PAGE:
June 22, 2022


Carson v. Makin: Another Win for Education Freedom (Colleen Hroncich and Solomon Chen, 6/22/22, Cato)

"If our neighbors have the freedom to choose a private school and receive tuition from our town, why are we denied this same benefit just because we desire a religious education for our daughter?" This simple question, asked by Maine parents Alan and Judy Gillis, is at the heart of today's Supreme Court ruling in Carson v. Makin.

Fortunately for the Gillis family, and families throughout Maine, a majority of the Court agreed. In a 6-3 decision, the Court ruled that "Maine's 'nonsectarian' requirement for its otherwise generally available tuition assistance payments violates the Free Exercise Clause of the First Amendment."

Carson v. Makin is centered on Maine's tuition assistance program, one of the oldest school choice programs in the nation. Created in 1873, the program funds students from a town without a public school to attend a school of their parents' choice--whether private or public, in‐​state, or out‐​of‐​state. For more than a century, parents could direct these funds towards religious schools. In 1980, Maine Attorney General Richard S. Cohen released an opinion that said funding a child to attend a school with a "pervasively religious atmosphere" would be unconstitutional. In response, the legislature changed the law to prohibit families from using the tuition assistance at religious schools.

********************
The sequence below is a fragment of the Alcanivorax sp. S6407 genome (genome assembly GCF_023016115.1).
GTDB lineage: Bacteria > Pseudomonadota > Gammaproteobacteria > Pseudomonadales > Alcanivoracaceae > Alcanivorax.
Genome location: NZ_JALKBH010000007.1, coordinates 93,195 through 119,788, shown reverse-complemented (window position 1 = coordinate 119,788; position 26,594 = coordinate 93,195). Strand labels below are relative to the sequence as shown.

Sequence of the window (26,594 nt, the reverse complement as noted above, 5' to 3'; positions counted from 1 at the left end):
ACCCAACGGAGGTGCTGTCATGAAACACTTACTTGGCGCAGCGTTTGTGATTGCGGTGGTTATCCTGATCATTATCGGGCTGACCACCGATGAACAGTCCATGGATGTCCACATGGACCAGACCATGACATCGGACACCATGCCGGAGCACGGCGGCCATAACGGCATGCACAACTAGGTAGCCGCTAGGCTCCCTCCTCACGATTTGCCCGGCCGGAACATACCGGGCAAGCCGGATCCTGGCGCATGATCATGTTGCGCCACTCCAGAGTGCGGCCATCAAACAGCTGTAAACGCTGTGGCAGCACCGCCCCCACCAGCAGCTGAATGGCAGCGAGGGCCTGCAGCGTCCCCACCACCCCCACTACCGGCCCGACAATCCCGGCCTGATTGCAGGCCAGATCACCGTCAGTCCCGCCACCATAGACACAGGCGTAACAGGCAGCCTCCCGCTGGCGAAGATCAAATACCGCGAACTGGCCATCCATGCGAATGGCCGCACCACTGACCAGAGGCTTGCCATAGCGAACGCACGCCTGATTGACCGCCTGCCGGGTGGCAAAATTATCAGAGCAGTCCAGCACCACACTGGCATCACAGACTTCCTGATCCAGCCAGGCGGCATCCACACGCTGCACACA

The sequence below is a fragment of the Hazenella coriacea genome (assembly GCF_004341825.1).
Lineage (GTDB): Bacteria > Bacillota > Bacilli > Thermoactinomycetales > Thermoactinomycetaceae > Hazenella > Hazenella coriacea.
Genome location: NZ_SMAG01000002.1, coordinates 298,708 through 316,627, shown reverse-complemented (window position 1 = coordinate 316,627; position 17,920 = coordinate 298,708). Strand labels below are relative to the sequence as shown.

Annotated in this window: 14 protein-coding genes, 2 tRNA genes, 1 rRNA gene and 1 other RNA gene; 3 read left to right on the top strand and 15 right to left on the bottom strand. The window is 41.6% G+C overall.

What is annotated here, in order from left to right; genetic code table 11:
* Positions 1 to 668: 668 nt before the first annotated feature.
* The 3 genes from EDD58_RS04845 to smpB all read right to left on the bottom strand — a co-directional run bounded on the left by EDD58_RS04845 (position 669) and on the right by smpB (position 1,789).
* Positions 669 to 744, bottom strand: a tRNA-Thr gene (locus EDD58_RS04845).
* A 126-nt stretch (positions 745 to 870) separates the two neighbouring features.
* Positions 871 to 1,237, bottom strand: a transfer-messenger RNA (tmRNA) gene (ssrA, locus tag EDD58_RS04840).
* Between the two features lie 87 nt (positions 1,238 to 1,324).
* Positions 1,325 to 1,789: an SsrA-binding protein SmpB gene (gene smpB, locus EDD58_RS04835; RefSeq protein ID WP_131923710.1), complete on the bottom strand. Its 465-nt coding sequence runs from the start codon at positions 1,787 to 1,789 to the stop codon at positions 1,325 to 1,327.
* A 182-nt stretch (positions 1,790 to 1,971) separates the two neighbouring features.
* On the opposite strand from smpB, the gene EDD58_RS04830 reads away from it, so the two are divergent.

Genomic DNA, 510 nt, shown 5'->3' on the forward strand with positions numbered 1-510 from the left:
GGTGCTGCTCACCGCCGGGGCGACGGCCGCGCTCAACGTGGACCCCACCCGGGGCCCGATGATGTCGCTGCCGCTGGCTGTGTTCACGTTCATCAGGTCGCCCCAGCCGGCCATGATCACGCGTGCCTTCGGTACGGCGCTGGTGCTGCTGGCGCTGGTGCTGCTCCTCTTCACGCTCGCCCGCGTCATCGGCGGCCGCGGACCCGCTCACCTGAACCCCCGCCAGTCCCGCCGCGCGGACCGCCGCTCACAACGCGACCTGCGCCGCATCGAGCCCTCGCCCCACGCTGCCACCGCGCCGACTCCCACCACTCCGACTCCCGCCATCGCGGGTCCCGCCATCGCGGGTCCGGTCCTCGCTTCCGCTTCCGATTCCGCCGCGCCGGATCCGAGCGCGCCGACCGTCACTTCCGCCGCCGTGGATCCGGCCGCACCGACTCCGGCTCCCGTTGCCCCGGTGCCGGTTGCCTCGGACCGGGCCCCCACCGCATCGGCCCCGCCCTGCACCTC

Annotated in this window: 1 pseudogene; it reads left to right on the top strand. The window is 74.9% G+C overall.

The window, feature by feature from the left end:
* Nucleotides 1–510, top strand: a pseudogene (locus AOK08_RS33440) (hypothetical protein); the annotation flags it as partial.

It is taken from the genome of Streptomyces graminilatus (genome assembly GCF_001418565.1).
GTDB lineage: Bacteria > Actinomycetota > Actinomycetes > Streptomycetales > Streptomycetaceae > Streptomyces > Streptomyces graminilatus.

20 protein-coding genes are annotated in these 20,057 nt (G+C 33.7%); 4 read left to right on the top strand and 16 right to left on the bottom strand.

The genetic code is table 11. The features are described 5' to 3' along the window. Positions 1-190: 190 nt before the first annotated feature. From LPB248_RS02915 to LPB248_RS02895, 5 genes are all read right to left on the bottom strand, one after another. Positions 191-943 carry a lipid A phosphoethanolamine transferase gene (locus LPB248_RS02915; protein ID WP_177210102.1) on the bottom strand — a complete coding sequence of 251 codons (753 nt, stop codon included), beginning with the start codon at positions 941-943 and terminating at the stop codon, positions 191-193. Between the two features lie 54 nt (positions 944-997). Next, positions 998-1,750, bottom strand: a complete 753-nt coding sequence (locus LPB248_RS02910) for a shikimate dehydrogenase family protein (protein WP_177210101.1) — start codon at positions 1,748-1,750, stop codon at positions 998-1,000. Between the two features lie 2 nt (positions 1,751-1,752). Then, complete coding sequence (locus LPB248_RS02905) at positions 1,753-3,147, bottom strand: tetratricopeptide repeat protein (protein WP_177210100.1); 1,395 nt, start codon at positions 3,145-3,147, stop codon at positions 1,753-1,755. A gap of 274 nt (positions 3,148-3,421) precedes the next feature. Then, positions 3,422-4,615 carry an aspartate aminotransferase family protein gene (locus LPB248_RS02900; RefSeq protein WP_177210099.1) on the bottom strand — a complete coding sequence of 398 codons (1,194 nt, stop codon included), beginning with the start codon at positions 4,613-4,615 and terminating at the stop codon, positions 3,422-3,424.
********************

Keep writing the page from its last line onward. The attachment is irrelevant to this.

In today's ruling, as it did previously in Espinoza v. Montana Department of Revenue, the Court flatly rejected the respondent's claims that allowing religious schools to receive the tuition funds violates the first amendment. Written by Chief Justice Roberts, today's opinion states, "As noted, a neutral benefit program in which public funds flow to religious organizations through the independent choices of private benefit recipients does not offend the Establishment Clause." 

Neutrality/universality simply isn't that hard a concept to grasp. 

Posted by at June 22, 2022 12:00 AM